Principles of War can be traced back to the Arthasashtra, the oldest treatise on warfare. These can be found in Sun Tzu, Carl Von Clausewitz and many other writings of famous military thinkers. These principles need revaluation in today’s battlefield conditions and Ukraine provides a good battleground for such an exercise. A few of these principles and how they were applied by the contesting nations or violated at times are debated in this article. Along with these principles, the overwhelming impact of technology and the defence industry is also discussed since the narrative would remain incomplete without delving into these decisive elements. Part II of this piece will focus on technologies and industry.
Warfare is primarily an attempt to achieve political objectives through military means. In the Ukraine War, both contestants, Russia and Ukraine, have brought every dimension of warfare into play to achieve their desired politico-military end states. The issues that have been churned out are of immense value. These can be viewed from different perspectives. Among them are the Principles of War, technology’s ingress, and increasing weightage to industrial capabilities in a war.
The Indian army has adopted 10 Principles, including Selection and Maintenance of Aim, Economy of Effort, Flexibility, Concentration of Force Offensive Action, Cooperation, Surprise, Security, Administration, and Maintenance of Morale.
The first lesson of the Ukraine War lies in the area of higher direction of war. The possible Russian political objectives were:
- A regime change in Kyiv
- Causing disunity in NATO and stalling its further expansion
- Diminishing the status of the US as the sole global superpower.
One of the Principles of War, which differ as enunciated by different militaries, is the Selection and Maintenance of Aim. The Russian military strategic objectives called for the capture of Kyiv and maximum territories along the Ukraine-Russia borders while denying Ukraine a coastline along the Mediterranean, thus applying a tourniquet to its economy. These pincers of economic strangulation and military objectives possibly guided the apex Russian leadership. The advance to the south would have also de-risked Russian-occupied Crimea.
The Russian appreciation was, possibly, that Ukraine, with its limited military capabilities, would not be able to blunt a superpower’s rapid advance from Belarus. Once Kyiv fell, the Ukrainian morale would collapse and, with thrusts advancing from the East, lead to its capitulation.
The Russians’ aim reflected Simplicity and Concentration of Force, both principles of war. They launched an armoured spearhead with a formation from the North through Belarus, an excellent launch pad.
However, the Ukrainians responded with a commendable battle design by optimally utilising limited resources skillfully. They took Offensive Actions and achieved Surprise in selecting the areas where they would attack the advancing Russian armour and scoot before retaliation could materialise. It stalled the Russian armour’s advance, thus unhinging the entire calculus of the Russian political and military Czars. The initiative on the Belarus front was passed to the Ukrainians, and they made sure they retained it.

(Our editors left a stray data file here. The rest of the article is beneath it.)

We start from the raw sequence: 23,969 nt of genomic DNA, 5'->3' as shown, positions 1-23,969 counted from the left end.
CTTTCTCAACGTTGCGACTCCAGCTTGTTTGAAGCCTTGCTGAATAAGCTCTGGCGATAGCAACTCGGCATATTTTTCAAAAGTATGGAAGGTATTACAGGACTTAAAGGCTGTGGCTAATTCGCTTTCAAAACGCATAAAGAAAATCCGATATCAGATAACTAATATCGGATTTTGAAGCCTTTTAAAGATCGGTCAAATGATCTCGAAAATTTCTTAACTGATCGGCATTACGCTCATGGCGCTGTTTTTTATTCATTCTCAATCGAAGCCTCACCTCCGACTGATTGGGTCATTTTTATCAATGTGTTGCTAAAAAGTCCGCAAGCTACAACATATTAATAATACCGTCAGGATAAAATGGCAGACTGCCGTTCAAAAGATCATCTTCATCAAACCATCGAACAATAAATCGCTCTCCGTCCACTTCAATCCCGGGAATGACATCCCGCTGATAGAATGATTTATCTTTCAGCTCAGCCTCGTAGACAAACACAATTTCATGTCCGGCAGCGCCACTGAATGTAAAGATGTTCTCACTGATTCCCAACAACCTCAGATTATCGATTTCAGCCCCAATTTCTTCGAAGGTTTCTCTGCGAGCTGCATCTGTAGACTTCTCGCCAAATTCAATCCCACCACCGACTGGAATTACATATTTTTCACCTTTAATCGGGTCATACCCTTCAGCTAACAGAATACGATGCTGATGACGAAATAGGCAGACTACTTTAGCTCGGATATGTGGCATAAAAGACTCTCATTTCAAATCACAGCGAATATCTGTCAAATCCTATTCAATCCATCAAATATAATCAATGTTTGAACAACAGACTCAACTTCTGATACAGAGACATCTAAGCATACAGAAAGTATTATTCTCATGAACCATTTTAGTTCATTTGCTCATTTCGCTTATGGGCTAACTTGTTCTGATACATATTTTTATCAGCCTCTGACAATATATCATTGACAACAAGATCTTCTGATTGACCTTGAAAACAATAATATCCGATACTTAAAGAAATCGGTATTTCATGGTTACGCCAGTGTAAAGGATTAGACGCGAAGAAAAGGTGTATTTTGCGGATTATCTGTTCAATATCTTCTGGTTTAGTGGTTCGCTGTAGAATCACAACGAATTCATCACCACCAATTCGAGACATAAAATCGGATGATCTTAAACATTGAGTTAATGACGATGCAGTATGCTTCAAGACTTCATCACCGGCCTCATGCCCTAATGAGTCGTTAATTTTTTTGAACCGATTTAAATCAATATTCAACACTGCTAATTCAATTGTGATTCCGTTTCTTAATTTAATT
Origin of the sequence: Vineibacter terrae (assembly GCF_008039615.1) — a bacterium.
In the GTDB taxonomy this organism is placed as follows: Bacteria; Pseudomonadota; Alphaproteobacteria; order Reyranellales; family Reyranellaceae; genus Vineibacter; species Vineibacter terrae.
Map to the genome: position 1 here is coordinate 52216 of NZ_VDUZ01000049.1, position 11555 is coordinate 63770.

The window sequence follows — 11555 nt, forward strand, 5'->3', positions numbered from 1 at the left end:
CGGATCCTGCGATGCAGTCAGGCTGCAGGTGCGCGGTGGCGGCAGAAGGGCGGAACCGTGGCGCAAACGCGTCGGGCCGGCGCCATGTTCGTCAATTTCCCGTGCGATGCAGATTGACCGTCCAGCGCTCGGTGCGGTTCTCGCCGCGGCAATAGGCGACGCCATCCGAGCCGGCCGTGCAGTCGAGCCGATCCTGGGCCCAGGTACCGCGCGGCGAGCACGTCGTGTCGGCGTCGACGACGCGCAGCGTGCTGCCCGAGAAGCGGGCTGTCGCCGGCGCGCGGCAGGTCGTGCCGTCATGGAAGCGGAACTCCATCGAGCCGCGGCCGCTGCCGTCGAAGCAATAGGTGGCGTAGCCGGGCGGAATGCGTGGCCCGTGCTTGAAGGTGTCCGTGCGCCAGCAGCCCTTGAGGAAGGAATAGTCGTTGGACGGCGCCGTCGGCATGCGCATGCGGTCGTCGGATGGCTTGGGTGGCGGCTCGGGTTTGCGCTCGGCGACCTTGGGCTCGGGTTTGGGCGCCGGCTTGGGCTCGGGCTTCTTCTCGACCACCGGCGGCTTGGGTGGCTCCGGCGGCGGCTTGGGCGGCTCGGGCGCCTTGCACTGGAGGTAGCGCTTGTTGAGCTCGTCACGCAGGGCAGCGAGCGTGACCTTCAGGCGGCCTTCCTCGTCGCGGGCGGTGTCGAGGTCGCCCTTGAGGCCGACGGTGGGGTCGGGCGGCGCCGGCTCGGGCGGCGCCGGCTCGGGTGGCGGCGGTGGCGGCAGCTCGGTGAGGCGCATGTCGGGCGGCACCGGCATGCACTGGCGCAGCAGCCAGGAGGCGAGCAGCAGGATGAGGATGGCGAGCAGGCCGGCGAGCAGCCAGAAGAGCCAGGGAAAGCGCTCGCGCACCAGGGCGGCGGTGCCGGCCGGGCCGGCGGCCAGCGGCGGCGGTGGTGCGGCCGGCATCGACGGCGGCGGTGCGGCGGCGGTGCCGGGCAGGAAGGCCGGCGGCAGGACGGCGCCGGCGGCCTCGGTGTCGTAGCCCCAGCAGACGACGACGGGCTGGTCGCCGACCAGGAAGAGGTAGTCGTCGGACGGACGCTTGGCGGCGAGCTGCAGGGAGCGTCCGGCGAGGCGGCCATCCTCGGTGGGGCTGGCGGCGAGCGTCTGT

Had the Russians limited their objectives to Ukraine’s southern coastal and eastern regions and denied the Ukrainians the opportunity to move forces from Kyiv to reinforce its eastern front by posing just about a threat to the city with much lesser force, perhaps the results could have been different.
The use of armour leads to the possible conclusion that the quality of Russian Generalship has deteriorated. Authoritarian regimes tend to appoint military leaders based on loyalty rather than professional competence. It could also be a case of formation commanders being bullied into employing their formations as dictated by the Kremlin. The top planned the war on faulty intelligence assessments that painted Zelensky as a clown with an army that would crumble once the Russian tanks roared.
The following major lesson lies in the area of quality of leadership. Leadership is intrinsic to the capability of a force. In the Army War College in India, officers of the rank of Lieutenant Colonels and Colonels undergo the Senior Command Course. Even such relatively junior officers would not draw the thrust lines of an armoured division on the map like the Russian Generals seemingly did. Tanks lined up one behind the other, apparently expecting to cross rivers flowing across the line of advance on existing bridges, the surest recipe for the destruction of the formation. The influence of terrain on operational plans was not in evidence. All basics of mechanised warfare, such as moving on a broad front on multiple thrust lines and suitable terrain, had been dumped.
Weighed down by poor operational plans and tactical blunders, the Russians failed to ensure the Security of their force, breaching an essential principle of war. The Ukrainians proved lethal and agile, using a combination of drones, anti-tank platforms, and artillery to target and repeatedly bring the thrust to a halt.
Brig SK Chatterji (Retd), Editor, Bharatshakti
(Note: The article is presented in two parts. Part II will follow)
(Disclaimer: The views and opinions expressed in this article are those of the author and do not necessarily reflect the official policy or position of BharatShakti.in)